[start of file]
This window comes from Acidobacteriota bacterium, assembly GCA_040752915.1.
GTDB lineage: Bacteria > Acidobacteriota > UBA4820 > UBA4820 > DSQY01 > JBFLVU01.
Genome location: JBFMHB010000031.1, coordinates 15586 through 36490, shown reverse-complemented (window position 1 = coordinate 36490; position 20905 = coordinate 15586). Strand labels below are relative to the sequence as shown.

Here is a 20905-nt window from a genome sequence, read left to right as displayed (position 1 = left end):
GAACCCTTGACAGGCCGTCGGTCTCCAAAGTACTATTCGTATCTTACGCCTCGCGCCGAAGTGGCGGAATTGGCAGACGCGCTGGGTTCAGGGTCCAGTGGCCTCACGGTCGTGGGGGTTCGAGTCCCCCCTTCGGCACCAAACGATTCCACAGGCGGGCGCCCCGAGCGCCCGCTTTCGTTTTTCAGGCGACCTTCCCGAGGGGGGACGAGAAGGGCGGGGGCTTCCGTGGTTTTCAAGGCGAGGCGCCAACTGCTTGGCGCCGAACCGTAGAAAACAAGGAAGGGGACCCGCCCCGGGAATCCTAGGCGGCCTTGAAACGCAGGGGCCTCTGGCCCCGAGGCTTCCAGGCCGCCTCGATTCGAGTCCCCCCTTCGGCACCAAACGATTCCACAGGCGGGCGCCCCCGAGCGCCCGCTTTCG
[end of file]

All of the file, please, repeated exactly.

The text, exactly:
This window comes from Acidobacteriota bacterium, assembly GCA_040752915.1.
GTDB lineage: Bacteria > Acidobacteriota > UBA4820 > UBA4820 > DSQY01 > JBFLVU01.
Genome location: JBFMHB010000031.1, coordinates 15586 through 36490, shown reverse-complemented (window position 1 = coordinate 36490; position 20905 = coordinate 15586). Strand labels below are relative to the sequence as shown.

Here is a 20905-nt window from a genome sequence, read left to right as displayed (position 1 = left end):
GAACCCTTGACAGGCCGTCGGTCTCCAAAGTACTATTCGTATCTTACGCCTCGCGCCGAAGTGGCGGAATTGGCAGACGCGCTGGGTTCAGGGTCCAGTGGCCTCACGGTCGTGGGGGTTCGAGTCCCCCCTTCGGCACCAAACGATTCCACAGGCGGGCGCCCCGAGCGCCCGCTTTCGTTTTTCAGGCGACCTTCCCGAGGGGGGACGAGAAGGGCGGGGGCTTCCGTGGTTTTCAAGGCGAGGCGCCAACTGCTTGGCGCCGAACCGTAGAAAACAAGGAAGGGGACCCGCCCCGGGAATCCTAGGCGGCCTTGAAACGCAGGGGCCTCTGGCCCCGAGGCTTCCAGGCCGCCTCGATTCGAGTCCCCCCTTCGGCACCAAACGATTCCACAGGCGGGCGCCCCCGAGCGCCCGCTTTCG